Have you ever been really motivated and determined to do something and nothing was going to stop you achieving your goal?
I can recall when I climbed Kilimanjaro; I was so determined that I put my head down and powered myself to the top. My body felt like it wanted to give up long before I reached the summit, but there was no way I was going back to say I did not make it; I had to say, ‘I got to the top!’. I have to admit my porter gave me an extra shove now and again when he thought his bonus was in doubt.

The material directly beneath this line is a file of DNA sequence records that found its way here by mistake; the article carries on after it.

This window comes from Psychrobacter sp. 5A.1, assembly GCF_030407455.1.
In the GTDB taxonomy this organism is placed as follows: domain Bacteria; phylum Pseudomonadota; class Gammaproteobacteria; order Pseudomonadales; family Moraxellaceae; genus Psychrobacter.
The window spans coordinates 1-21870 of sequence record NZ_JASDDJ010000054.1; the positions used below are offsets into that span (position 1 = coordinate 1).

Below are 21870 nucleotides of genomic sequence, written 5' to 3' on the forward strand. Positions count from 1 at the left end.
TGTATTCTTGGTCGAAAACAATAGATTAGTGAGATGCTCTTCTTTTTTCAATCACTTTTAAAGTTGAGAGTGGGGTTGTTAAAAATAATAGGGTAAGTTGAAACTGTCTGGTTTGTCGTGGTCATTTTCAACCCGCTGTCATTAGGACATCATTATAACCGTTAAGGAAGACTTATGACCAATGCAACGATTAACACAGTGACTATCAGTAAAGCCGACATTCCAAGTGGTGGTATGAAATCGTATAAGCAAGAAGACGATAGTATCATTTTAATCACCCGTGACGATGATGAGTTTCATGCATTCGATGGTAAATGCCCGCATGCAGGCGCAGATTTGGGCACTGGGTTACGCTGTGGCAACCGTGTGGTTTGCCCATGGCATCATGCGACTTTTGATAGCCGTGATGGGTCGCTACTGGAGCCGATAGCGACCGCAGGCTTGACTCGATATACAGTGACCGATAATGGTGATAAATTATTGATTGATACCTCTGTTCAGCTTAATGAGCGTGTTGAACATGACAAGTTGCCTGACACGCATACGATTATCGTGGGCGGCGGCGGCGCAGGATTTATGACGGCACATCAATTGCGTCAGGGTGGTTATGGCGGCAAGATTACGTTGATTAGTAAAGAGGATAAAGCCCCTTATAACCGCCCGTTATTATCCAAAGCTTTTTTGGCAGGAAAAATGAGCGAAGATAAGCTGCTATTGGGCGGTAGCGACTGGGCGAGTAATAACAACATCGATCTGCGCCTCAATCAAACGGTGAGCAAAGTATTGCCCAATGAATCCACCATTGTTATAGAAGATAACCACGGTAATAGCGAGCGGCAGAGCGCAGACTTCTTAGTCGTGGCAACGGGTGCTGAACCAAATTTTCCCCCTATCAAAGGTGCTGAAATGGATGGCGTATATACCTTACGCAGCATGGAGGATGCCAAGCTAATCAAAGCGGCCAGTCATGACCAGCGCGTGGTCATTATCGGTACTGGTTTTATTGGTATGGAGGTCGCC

Conversely, have you ever been involved in something straightforward, for example writing a report, that you cannot fix your mind upon or complete?
The main difference between these two situations is motivation, the inner force that drives us to achieve our goals. It is a key feature of effective project leadership.
This chapter will discuss how Maslow’s Hierarchy of Needs and Herzberg’s Motivation and Hygiene Factors apply to project teams. These two models form the cornerstone of motivation theory. This chapter will also show how a project leader can use motivation to help create a conducive working environment.
The term motivation is often misunderstood ...